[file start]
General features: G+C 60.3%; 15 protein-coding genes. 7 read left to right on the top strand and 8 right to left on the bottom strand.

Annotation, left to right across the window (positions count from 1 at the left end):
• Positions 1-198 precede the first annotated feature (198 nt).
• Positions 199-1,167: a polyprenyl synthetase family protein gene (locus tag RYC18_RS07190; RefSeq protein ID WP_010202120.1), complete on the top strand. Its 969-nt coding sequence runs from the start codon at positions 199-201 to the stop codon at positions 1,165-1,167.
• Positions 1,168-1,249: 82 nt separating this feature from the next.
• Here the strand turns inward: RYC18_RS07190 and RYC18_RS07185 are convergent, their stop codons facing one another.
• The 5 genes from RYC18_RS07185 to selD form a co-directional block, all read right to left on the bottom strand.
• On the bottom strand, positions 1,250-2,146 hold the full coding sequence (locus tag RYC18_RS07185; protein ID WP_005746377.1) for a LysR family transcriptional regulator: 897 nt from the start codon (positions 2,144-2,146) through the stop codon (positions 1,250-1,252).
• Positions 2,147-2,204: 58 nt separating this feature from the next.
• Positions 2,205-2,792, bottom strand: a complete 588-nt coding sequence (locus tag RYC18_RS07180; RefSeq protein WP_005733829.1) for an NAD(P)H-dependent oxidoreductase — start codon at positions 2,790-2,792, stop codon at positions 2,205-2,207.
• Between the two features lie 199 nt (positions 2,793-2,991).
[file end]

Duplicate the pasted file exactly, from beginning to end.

General features: G+C 60.3%; 15 protein-coding genes. 7 read left to right on the top strand and 8 right to left on the bottom strand.

Annotation, left to right across the window (positions count from 1 at the left end):
• Positions 1-198 precede the first annotated feature (198 nt).
• Positions 199-1,167: a polyprenyl synthetase family protein gene (locus tag RYC18_RS07190; RefSeq protein ID WP_010202120.1), complete on the top strand. Its 969-nt coding sequence runs from the start codon at positions 199-201 to the stop codon at positions 1,165-1,167.
• Positions 1,168-1,249: 82 nt separating this feature from the next.
• Here the strand turns inward: RYC18_RS07190 and RYC18_RS07185 are convergent, their stop codons facing one another.
• The 5 genes from RYC18_RS07185 to selD form a co-directional block, all read right to left on the bottom strand.
• On the bottom strand, positions 1,250-2,146 hold the full coding sequence (locus tag RYC18_RS07185; protein ID WP_005746377.1) for a LysR family transcriptional regulator: 897 nt from the start codon (positions 2,144-2,146) through the stop codon (positions 1,250-1,252).
• Positions 2,147-2,204: 58 nt separating this feature from the next.
• Positions 2,205-2,792, bottom strand: a complete 588-nt coding sequence (locus tag RYC18_RS07180; RefSeq protein WP_005733829.1) for an NAD(P)H-dependent oxidoreductase — start codon at positions 2,790-2,792, stop codon at positions 2,205-2,207.
• Between the two features lie 199 nt (positions 2,793-2,991).